Figure 1. Example of PeakFQ probability graph of annual peaks, frequency curves, and confidence limits.

Using PKFWin

PKFQWin is launched by double-clicking on the PKFQWin icon on the desktop or by selecting USGS and then PKFQWin under Programs in the Windows Start menu. The File pull-down menu at the top of the window (fig. 2) contains options to Open an input file, Save Specs to a .psf file, or Exit the program. The main window contains three tabs. The Stations Specification tab and the Output Options tab become active once an input file has been identified and read. The Results tab becomes active after the Run PeakFQ button has been selected.


Figure 2. Station Specifications tab in main window of PKFQWin.

The Station Specifications tab is populated with data read from the file of peak flows and, if used, the .psf file. Default values are used for parameters not specified in the input files. The shaded columns are informational and cannot be modified. Values in the white columns can be modified as appropriate for the analysis.

The Output Options tab is used to specify file and graphics output choices and to name the text output files. The Run PeakFQ button runs the analysis.

The Results tab becomes active after the analysis has been completed and provides access to the text output file and the plots generated by the analysis.

The Save Specs button at the bottom of the window is used to save the specifications and output options to a program specification file (.psf). A .psf file can be edited and used as an input file to rerun the analysis, facilitating evaluation of different parameters.

The Help pull down menu at the top of the window contains three options: About returns the program version number, Send Feedback captures the program and system state and e-mails this information to the developers to help identify problems, and PKFQWin Help opens the userís guide as a Windows help document.

Using PKFQBat

PKFQBat provides a batch-style interface to PeakFQ and accommodates the analysis of a single station or many stations. The program is launched from the command line and includes all of the analysis and output options found in the PKFQWin version.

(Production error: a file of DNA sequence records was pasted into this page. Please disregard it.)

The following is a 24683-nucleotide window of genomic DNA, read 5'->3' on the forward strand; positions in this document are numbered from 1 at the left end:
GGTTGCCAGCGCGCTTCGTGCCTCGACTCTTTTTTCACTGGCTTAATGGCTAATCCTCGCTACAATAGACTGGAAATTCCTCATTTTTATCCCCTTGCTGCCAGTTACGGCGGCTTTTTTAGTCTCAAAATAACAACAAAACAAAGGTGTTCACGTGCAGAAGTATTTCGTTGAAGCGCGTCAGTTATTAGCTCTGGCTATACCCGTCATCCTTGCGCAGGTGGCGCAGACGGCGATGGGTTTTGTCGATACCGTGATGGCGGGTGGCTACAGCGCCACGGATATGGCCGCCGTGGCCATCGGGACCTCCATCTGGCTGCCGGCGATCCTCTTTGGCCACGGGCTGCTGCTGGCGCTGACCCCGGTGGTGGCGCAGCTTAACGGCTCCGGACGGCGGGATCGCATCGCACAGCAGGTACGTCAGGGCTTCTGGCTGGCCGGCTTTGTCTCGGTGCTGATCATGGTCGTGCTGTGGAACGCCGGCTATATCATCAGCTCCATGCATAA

Software, Data Sources, and Additional Information

The PeakFQ program and documentation and other hydrologic analysis software is available at: http://water.usgs.gov/software/.

USGS peak flow data can be retrieved in the WATSTORE text format at: http://nwis.waterdata.usgs.gov/usa/nwis/peak.

For information on local USGS flood frequency studies and research, contact the USGS Water Science Center Director for the area of interest; a list is available at: http://water.usgs.gov/district_chief.html.

References:

Flynn, K.M., Hummel, P.R., Lumb, A.M., and Kittle, J.L., Jr., 1995, Users manual for ANNIE, version 2, a computer program for interactive hydrologic data management: U.S. Geological Survey Water-Resources Investigations Report 95-4085, 211 p.

Flynn, K.M., Kirby, W.H., and Hummel, P.R., 2006, Users manual for PeakFQ, annual flood frequency analysis using Bulletin 17B Guidelines: U.S. Geological Survey Techniques and Methods Report Book 4, Chap. B4, 42 p.

Interagency Advisory Committee on Water Data, 1982, Guidelines for determining flood flow frequency: Bulletin 17B of the Hydrology Subcommittee, Office of Water Data Coordination, U.S. Geological Survey, Reston, VA., 183 p.

Kirby, W.H., 1981, Annual flood frequency analysis using U.S. Water Resources Council guidelines (program J407): U.S. Geological Survey Open-File Report 79-1336-I, WATSTORE Userís Guide, v. 4, chap. I, sec. C, 56 p.

 

Prepared by Kathleen M. Flynn, William H. Kirby, Robert Mason, and Timothy A. Cohn